Perhaps they fly over the temples or do their travelling in cyberspace or their imaginations? Otherwise please explain to us how you are more culturally sensitive in your approach?

    BTW paying those inflated restaurant prices is likely contributing more for the local economy than what you are doing, trying to scam the locals for the cheapest prices on your holidays.

  18. We visited the Angkor temples for 3 days, a few months ago, and it was amazing. Truly a bucket list item for me. With the right tour guide and a willingness to enter the park at 5 am, you can totally avoid the crowds.

    Average per-capita income in Cambodia is $880 per year, making it one of the poorest countries in the world (generally speaking, only a few African countries are poorer). Given that, I was happy to pay “inflated” restaurant prices and buy a few “overpriced” souvenirs to support the local economy.

    The population is young overall because an entire generation was lost to the Khmer Rouge. I was very impressed by their work ethic. Yes, they are all hustling and yes, that means “kickback lunches” and that type of thing. Good for them. I admire their spirit and if the people I met are any indication, Cambodia has a bright future ahead of it.

    Go there and spend some money!

  19. Nice pictures Gary. I agree about the no shorts in the temples. I always take off my hat too. There were monks around the temples at ankor and wat thom when I was there in october of2013. A one day pass was 20 dollars, a three day 40. I was told the admission went to relatives of the ruling family, not to government or local area. There were also protests going against the election results in phnompenh while I was there, So alot of tourtists were apparently staying away and ankor wasn’t so crowded. Although some tourists who were there had been told the protests were over, so therer you go. I rented a tuk tuk (moto trike) for 10 bucks a half day, five hours or so. Back in town by 1 or so, very tired from templing around the countryside. I did have lunch one day at the collection of shop stalls and eateries down past wat thom and just past the leper king temple. The place my tuktuk driver took me, was run by people from his village. He was happy to join me for lunch there too, he had the soup. Anyway, even the small scale places have their connections and commissions.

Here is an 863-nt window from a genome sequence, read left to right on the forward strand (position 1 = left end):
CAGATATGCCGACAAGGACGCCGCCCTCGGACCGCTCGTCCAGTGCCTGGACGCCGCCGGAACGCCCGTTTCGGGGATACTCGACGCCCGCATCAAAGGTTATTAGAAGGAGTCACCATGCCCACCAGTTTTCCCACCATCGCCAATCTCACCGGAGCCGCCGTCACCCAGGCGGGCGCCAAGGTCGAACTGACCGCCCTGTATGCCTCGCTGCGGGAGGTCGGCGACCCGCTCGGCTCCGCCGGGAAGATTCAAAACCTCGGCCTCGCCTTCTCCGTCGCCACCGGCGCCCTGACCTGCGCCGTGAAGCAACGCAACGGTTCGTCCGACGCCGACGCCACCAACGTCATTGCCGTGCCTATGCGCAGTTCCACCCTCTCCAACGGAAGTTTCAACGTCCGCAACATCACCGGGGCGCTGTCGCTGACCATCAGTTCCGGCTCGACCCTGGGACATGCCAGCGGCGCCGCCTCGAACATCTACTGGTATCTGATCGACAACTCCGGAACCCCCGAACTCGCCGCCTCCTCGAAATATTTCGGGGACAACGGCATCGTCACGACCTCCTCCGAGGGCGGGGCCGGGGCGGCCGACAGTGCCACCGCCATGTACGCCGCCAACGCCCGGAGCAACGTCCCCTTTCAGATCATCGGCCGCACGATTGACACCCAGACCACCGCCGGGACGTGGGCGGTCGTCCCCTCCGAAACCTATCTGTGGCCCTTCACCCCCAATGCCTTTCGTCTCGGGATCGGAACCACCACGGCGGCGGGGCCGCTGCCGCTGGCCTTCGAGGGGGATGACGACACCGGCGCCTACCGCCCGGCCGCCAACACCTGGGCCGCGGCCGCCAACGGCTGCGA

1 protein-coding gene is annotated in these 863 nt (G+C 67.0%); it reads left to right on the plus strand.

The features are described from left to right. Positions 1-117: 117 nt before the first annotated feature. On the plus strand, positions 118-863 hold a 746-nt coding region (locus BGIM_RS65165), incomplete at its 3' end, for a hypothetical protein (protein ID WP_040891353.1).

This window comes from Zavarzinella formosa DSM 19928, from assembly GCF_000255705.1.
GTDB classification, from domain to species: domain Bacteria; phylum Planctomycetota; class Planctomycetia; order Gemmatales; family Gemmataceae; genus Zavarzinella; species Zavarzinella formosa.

Oh, I flew in to pnh on dragonair using avios from hkg. I then flew from siem rep to rangoon on MIA, myanmar international airlines where I got a visa on arrival but only after being told by burmese immigration I needed another “paper” and would have to go back. They did let me in after 10 or 15 minutes of this. I actually may have had the “other paper” the whole time, since they never asked me for my onward tricket or my hotel reservations and itinary inn burma. I used avios again to fly dragonair from rangoon to hongkong direct at the end of my visit there, just fyi on that. Then you can go to Bagan and see what getting templed out is really about.

  20. Thanks Gary. This brings back memories of our 3 week fall 2014 tour of South East Asia. What an incredible honor and memory we cherish from our visit to Siem Reap and Temples! We purposely chose to pay for our stay at The Prevelige Floor; it was pure luxury and an incredible experience for $300 US dollars. Amazing, really! The Cambodian people are so kind – it was a real joy to meet them and to experience their culture and exemplorary work ethic. We too, had a similar experience with our most excellent guide and driver. We asked them to join us for lunch which seemed to make them a bit uncomfortable…our guide did join us but the driver sat apart. Of course, we insisted on paying the tab for both. It is tricky sometimes to know what is considered respectful or not in other cultures though we do try to get a sense of such things prior. We were also fortunate enough to experience first on Cathay from JFX to HGK and return – wow!

  21. Yes! On our visit there last year, we had the same surprise at how some people were dressed! We actually had pants on that came under the knees, but not all the way to the ankles and when we asked our tuk tuk driver if it was okay, he asked us to change! I think it is so important to be respectful of other countries customs!!
    In other news, I also agree that Angkor Wat is incredible! We only visited the main temples as I was pregnant and struggling with the heat, but WOW!!! 🙂